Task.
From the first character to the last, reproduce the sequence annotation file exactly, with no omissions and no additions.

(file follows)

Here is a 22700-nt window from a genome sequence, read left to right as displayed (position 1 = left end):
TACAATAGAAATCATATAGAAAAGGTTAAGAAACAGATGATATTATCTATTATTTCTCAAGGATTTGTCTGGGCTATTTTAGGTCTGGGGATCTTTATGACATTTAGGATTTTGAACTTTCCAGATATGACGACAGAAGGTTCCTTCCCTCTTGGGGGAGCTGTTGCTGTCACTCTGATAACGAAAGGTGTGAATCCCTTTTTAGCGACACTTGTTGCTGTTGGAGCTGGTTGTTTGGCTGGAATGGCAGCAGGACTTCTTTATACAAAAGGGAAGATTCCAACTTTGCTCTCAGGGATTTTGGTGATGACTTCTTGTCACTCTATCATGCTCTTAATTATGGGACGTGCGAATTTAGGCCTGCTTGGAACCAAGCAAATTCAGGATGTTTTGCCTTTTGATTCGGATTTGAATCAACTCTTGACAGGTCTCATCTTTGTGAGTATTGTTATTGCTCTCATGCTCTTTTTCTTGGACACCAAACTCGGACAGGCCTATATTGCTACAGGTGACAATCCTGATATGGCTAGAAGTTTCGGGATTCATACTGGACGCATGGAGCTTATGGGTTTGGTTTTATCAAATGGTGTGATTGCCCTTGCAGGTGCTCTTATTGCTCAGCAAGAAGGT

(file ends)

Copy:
Here is a 22700-nt window from a genome sequence, read left to right as displayed (position 1 = left end):
TACAATAGAAATCATATAGAAAAGGTTAAGAAACAGATGATATTATCTATTATTTCTCAAGGATTTGTCTGGGCTATTTTAGGTCTGGGGATCTTTATGACATTTAGGATTTTGAACTTTCCAGATATGACGACAGAAGGTTCCTTCCCTCTTGGGGGAGCTGTTGCTGTCACTCTGATAACGAAAGGTGTGAATCCCTTTTTAGCGACACTTGTTGCTGTTGGAGCTGGTTGTTTGGCTGGAATGGCAGCAGGACTTCTTTATACAAAAGGGAAGATTCCAACTTTGCTCTCAGGGATTTTGGTGATGACTTCTTGTCACTCTATCATGCTCTTAATTATGGGACGTGCGAATTTAGGCCTGCTTGGAACCAAGCAAATTCAGGATGTTTTGCCTTTTGATTCGGATTTGAATCAACTCTTGACAGGTCTCATCTTTGTGAGTATTGTTATTGCTCTCATGCTCTTTTTCTTGGACACCAAACTCGGACAGGCCTATATTGCTACAGGTGACAATCCTGATATGGCTAGAAGTTTCGGGATTCATACTGGACGCATGGAGCTTATGGGTTTGGTTTTATCAAATGGTGTGATTGCCCTTGCAGGTGCTCTTATTGCTCAGCAAGAAGGT